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Dublin: 14 °C Friday 17 August, 2018
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Glory at last for old foe Joe, Galway to push on for more glory and Cork minor disappointment

The42′s columnist John Gardiner looks back on yesterday’s All-Ireland minor and senior hurling finals.

GALWAY FINALLY MANAGED to find some real consistency in 2017 – and they’ve reaped the rewards by claiming League, Leinster and All-Ireland senior hurling titles.

When I was hurling with Cork, I always felt that if Galway performed at their best, you’d be under pressure and they’d probably beat you.

The problem for them was getting those performances on a consistent basis – until now.

Source: Ryan Byrne/INPHO

Through the League, there were signs of it and they knew that if they could carry that into the summer, they’d be there or thereabouts.

But now that they’re champions, it will bring a new kind of pressure. All of the other challengers will look to raise their games against Galway next year.

In terms of age profile, they’re in good shape to launch a strong defence of their title.

Goalkeeper Colm Callanan’s 35 but I couldn’t see any fella retiring after that.

Physically, they’re huge men, and the smallest of their forwards is still 6 foot.

Whatever way the ball came in, they were able to win it, and that was also the key for Kilkenny during their golden period.

They had forwards who could win their own ball, and physically impact on an opposition’s defence.

Galway have the tools to keep doing that in the years to come.

What also helped them was that, while referee Fergal Horgan had a good game, he was leaving stuff go.

Joe Canning speaks to referee Fergal Horgan Referee Fergal Horgan contributed to a good final. Source: James Crombie/INPHO

The big men were able to put in big tackles but Galway’s work-rate up front was incredible.

Waterford’s Tadhg de Búrca usually sits back in the hole and while he pucked a good bit of ball, he was under pressure when usually, he can ping balls down the wings and make life easier for his forwards.

Galway’s half-forwards were also back inside their own half at times and that left more space up front.

That allowed them to play long ball into Johnny Glynn at times and that also helped to negate de Búrca in that sweeper role.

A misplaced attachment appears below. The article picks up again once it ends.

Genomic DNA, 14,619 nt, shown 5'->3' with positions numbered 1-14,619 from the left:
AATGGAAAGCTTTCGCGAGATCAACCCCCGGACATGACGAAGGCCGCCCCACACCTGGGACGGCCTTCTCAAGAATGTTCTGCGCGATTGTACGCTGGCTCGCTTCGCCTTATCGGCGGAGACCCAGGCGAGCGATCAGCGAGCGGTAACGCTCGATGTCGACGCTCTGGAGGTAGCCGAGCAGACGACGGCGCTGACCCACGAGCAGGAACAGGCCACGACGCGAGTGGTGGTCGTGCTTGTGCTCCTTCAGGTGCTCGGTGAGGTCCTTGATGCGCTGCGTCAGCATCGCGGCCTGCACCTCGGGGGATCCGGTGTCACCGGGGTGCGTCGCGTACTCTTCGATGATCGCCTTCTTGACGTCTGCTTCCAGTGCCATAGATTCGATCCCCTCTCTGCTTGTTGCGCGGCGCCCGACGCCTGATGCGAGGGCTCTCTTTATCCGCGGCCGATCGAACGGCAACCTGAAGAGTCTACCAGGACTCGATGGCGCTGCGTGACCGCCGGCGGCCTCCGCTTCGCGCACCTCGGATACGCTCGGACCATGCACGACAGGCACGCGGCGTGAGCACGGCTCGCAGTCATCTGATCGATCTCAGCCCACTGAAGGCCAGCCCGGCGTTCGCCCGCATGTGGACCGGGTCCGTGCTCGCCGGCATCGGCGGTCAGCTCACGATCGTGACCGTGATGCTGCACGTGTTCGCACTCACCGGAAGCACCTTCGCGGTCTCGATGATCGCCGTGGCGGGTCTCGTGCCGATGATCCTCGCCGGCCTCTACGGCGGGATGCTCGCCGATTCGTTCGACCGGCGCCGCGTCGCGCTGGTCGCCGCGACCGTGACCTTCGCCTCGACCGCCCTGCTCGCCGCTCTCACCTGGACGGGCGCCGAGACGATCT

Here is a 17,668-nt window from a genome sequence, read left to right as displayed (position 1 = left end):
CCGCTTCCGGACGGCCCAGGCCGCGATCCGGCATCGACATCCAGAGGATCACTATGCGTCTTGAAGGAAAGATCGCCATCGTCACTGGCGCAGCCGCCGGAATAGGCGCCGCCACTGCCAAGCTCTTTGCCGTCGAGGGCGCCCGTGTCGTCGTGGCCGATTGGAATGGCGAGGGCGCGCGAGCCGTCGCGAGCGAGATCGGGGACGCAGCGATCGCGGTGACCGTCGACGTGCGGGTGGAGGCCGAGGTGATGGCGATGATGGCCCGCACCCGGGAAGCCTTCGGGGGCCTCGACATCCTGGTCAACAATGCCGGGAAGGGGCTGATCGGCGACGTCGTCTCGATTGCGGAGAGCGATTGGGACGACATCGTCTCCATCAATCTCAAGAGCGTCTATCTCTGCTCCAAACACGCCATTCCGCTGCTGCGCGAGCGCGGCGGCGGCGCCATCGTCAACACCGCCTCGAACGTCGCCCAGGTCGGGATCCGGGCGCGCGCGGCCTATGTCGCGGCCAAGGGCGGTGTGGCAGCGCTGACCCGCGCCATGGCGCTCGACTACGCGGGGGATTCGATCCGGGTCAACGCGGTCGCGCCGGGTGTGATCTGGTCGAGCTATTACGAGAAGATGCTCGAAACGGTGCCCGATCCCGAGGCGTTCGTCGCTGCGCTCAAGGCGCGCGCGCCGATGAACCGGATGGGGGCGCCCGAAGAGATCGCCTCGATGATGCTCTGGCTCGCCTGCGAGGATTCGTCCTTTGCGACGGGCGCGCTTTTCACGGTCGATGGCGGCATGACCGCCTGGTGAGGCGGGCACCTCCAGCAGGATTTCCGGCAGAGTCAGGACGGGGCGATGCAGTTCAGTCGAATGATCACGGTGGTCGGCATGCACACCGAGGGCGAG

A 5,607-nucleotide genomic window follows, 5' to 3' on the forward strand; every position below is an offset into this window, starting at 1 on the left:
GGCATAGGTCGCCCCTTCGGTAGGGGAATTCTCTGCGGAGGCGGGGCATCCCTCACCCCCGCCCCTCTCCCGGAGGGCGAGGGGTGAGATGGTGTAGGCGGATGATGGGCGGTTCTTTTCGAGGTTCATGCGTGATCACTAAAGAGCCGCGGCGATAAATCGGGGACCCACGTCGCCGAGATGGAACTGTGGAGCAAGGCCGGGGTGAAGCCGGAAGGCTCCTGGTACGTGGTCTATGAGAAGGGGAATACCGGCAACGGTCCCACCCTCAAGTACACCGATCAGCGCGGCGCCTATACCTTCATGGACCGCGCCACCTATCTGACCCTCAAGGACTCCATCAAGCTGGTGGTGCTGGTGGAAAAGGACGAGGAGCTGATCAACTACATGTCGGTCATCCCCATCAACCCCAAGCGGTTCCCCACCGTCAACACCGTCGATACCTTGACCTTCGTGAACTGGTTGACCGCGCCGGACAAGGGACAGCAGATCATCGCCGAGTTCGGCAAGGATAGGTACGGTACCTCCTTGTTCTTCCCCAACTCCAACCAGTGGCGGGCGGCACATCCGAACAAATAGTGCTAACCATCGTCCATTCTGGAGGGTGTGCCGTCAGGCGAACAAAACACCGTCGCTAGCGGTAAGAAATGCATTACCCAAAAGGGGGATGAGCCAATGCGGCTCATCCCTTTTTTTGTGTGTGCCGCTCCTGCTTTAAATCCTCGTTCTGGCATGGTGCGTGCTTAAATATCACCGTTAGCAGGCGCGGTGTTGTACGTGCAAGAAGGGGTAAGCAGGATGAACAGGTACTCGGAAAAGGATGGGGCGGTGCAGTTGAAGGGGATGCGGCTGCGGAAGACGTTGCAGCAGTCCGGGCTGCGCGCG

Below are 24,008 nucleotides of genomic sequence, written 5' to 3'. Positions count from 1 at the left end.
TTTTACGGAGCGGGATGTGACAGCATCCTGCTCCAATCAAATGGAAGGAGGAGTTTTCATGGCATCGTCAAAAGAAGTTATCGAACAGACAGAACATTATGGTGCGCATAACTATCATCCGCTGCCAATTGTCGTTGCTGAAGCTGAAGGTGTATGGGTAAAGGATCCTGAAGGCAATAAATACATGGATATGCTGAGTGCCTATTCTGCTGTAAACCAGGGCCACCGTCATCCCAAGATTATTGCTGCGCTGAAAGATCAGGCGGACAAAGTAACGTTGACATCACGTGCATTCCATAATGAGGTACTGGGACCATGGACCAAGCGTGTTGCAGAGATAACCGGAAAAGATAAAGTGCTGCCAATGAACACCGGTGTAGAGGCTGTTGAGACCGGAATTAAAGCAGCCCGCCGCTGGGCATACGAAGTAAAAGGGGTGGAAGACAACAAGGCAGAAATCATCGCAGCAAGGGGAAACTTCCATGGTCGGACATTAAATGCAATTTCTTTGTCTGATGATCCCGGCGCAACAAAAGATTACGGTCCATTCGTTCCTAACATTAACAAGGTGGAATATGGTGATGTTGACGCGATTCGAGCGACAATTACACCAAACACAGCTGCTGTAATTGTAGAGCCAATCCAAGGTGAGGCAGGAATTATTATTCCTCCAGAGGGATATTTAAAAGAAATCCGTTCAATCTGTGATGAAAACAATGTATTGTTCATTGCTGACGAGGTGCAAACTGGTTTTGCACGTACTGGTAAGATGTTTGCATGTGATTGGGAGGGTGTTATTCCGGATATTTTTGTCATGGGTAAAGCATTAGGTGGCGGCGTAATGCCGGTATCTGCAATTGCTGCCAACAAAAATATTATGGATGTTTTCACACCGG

Galway might not have threatened for a goal, but they kept ticking over with points from out the field.

They haven’t scored a goal since beating Dublin in the Leinster championship, in fact, but 26 points was still a big tally.

Conor Cooney scores a goal Galway haven't scored goals since beating Dublin - but they didn't need them. Source: Oisin Keniry/INPHO

Waterford got 2-17 as well and you’d normally have a chance with that but normally a couple of goals and 20 points will get you over the line. In this case, the 26 points was good enough for Galway.

The loss of Shane Bennett hurt Waterford, and changed their dynamic too. They brought on Maurice Shanahan when they would have preferred to introduce him later in the game.

They had a tendency to go high to Maurice but Galway’s defenders were well able to cope, and they were the ones driving out with breaking ball.

But Galway did leave Waterford hang in there by conceding those two goals.

For the first one, Kevin Moran still had plenty to do when he took possession but the Galway defenders were sucked out and there was nobody standing back.

With the extra defender, you’d have thought there would be somebody back there but it was still a great finish from Moran.

Source: Ryan Byrne/INPHO

It was a big score because Galway had scored four points from four shots, and Waterford looked nervous.

The second goal was a defensive error from a long ball, Colm Callanan coming out when he shouldn’t have.

At that point, Waterford got some hope and belief but Galway didn’t let them get into any sort of rhythm.

It would be remiss of me not to mention Joe Canning and finally getting his hands on a coveted All-Ireland medal.

I played in 2009 when he scored 2-12 against us and that seems a long time ago.